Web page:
To succeed as a company, we had to balance this critical energy need with the realities of our customers’ lives. We have worked hard to bridge that gap by securing enough financing to provide customers with rent-to-own and other payment options for renewable products.
2. Get smart.
Over the years, I have faced numerous barriers in building my business. In 2015, I participated in a one-year accelerator program called the Vital Voices GROW Fellowship. The program allowed me to explore my capabilities as a leader and provided me with the training to successfully grow my business. The most important thing an entrepreneur can do is to find training and a mentor who can help set her business up for success.
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3. Build a strong network.
As a woman entrepreneur in Nigeria, building a community of mentors and support has been very important to my career. Last year, the VV GROW Fellowship connected me to a global network of women entrepreneurs. It has been amazing to see the growth and success that these women have accomplished since our training, and know that I was there with them from the start. We are now a group of friends and sisters, holding each other’s hands through hurdles and growing together without any animosity.
4. Don’t listen to naysayers.
I have been in business long enough to know that the journey, especially for a woman in northern Nigeria, is filled with challenges and frustrations every step of the way. Many did not approve of me working so hard outside the home and it was difficult to obtain funding for my business when I first started. But business also changed my life. It enabled me to discover the “me within me,” my driving force and my strength. I believe any woman can start a business, if she really sets her mind to it.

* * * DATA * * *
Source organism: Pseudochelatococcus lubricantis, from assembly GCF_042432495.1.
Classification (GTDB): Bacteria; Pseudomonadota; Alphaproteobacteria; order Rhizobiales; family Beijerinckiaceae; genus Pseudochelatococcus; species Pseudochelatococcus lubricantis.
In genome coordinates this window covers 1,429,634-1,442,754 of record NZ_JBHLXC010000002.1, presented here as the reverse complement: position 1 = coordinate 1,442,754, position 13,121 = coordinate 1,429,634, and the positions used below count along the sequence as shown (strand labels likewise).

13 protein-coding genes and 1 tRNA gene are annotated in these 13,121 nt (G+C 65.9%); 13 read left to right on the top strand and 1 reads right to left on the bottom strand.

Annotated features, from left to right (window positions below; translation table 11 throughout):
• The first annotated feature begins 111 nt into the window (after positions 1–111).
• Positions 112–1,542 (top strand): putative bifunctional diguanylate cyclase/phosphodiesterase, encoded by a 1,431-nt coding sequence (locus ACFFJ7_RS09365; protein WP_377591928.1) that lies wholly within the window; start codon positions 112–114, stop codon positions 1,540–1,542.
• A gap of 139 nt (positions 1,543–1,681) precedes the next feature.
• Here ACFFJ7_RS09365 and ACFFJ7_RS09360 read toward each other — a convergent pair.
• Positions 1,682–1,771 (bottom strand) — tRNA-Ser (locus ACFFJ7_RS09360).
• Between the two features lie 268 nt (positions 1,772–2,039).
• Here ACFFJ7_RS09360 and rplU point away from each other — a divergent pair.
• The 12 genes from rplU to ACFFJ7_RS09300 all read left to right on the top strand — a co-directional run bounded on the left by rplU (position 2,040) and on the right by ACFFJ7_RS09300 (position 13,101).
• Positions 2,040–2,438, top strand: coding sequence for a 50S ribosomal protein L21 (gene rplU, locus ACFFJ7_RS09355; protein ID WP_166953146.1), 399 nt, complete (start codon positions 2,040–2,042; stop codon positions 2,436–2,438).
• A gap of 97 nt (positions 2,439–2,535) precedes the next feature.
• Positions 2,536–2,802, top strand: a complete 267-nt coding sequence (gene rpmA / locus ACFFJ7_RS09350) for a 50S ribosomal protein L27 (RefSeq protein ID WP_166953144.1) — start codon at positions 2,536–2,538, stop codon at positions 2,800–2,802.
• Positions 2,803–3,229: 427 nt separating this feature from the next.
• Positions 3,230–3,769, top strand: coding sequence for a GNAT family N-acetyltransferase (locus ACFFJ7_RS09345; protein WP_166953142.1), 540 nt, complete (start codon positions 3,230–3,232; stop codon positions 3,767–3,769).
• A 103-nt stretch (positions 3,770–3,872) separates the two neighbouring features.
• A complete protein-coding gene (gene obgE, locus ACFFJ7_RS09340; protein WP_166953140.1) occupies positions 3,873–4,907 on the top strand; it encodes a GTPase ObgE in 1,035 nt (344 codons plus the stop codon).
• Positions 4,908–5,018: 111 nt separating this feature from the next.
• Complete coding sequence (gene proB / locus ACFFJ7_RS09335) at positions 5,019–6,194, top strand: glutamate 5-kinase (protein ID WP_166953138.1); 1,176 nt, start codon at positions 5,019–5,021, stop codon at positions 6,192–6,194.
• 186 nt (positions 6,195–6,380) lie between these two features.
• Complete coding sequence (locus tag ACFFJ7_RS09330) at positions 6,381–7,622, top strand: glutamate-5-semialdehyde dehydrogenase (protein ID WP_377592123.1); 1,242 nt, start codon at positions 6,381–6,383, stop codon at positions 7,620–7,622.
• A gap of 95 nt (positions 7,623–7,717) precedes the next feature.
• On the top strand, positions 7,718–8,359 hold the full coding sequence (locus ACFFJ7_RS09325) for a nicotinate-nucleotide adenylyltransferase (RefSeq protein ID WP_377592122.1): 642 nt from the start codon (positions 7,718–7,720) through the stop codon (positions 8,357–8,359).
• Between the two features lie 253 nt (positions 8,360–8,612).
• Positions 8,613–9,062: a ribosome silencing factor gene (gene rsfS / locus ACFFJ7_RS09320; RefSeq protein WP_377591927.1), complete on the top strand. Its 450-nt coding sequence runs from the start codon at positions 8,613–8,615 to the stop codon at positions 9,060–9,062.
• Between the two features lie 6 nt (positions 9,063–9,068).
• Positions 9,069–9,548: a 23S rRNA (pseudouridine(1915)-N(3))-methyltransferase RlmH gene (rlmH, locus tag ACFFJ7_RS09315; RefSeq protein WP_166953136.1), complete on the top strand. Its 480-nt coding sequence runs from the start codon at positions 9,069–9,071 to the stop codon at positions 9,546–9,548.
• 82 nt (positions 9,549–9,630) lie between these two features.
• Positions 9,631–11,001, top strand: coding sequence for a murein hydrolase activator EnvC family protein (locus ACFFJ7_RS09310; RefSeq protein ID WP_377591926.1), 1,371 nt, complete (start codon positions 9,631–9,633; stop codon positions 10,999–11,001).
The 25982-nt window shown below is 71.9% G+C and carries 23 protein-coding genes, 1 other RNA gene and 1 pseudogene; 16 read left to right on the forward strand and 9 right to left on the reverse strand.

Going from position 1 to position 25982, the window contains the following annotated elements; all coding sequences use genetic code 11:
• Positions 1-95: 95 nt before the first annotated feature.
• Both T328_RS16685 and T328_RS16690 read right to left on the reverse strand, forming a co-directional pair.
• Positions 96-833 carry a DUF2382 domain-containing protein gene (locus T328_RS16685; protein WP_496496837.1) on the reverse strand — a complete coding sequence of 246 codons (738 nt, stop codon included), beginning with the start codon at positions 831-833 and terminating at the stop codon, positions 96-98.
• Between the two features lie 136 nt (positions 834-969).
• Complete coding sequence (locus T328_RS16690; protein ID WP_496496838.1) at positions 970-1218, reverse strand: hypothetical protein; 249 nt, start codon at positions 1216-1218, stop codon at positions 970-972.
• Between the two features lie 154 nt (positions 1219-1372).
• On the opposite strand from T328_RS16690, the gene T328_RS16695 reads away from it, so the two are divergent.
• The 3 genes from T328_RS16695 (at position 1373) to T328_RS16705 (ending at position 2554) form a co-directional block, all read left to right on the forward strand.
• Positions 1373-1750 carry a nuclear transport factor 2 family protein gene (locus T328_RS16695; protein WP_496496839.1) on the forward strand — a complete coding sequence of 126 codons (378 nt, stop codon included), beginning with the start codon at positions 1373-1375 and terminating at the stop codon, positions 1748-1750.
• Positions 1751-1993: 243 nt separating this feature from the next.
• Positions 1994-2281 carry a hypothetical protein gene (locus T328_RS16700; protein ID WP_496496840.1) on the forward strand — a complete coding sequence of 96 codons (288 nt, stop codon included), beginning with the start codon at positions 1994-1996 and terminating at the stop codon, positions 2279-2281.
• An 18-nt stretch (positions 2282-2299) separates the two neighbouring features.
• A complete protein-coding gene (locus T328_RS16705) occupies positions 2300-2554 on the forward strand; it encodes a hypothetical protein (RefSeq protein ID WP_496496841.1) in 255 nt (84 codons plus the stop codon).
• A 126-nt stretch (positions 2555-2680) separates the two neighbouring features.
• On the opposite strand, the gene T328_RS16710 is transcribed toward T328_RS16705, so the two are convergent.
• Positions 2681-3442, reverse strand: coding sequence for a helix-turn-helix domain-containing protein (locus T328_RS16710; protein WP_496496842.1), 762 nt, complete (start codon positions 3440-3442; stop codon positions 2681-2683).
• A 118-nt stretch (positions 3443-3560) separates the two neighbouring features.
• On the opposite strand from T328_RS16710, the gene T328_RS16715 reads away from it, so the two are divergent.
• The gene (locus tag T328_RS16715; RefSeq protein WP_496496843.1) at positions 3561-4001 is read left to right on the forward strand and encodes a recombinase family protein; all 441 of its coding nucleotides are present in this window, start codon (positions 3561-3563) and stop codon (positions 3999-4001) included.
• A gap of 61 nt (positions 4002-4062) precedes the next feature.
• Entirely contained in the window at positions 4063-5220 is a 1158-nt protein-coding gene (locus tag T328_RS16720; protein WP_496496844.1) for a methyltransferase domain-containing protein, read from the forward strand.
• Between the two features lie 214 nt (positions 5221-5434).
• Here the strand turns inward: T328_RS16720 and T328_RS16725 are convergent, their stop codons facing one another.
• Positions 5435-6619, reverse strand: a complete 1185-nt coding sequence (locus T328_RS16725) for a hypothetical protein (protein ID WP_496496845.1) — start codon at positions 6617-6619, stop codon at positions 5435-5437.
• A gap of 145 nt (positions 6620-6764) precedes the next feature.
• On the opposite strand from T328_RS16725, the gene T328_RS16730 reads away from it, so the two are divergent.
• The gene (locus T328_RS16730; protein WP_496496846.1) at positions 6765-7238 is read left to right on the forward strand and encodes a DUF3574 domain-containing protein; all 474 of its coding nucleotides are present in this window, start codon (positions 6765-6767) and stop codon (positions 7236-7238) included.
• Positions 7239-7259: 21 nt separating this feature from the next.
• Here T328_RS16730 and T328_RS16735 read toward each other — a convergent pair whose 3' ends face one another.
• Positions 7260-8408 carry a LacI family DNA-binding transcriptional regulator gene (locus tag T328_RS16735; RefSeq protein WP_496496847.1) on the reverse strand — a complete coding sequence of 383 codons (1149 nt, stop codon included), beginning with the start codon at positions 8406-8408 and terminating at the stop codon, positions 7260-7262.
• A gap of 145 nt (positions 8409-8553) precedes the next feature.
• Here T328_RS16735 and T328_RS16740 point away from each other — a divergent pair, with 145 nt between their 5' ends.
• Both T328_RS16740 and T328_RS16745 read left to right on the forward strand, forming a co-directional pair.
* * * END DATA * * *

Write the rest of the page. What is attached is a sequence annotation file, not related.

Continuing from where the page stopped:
5. Pay it forward.
It had always been a dream of mine to involve women in the sale of renewable energy products. Renewable energy is not a very “girly” business, and for that reason, I think that women really need to show their prowess in this field. That’s why I launched the “Matan Arewan Sosai” energy entrepreneurship initiative, which aims to help women become energy entrepreneurs and use clean energy technologies like solar refrigerators, kiosks and milling for income generating activities.
So far, we have recruited about 30 women and are working to source additional funds so that we can extend more income-generating activities to women. By doing so, I’m paying it forward and helping more women stand on their own financially.
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The Vital Voices GROW Fellowship is a one-year accelerator program for women owners of small and medium businesses in Latin America and the Caribbean, the Middle East and North Africa, and sub-Saharan Africa. In partnership with the ExxonMobil Foundation, the VV GROW Fellowship provides customized business skills training, technical assistance, leadership development and access to networks to help women grow their businesses and increase their leadership impact.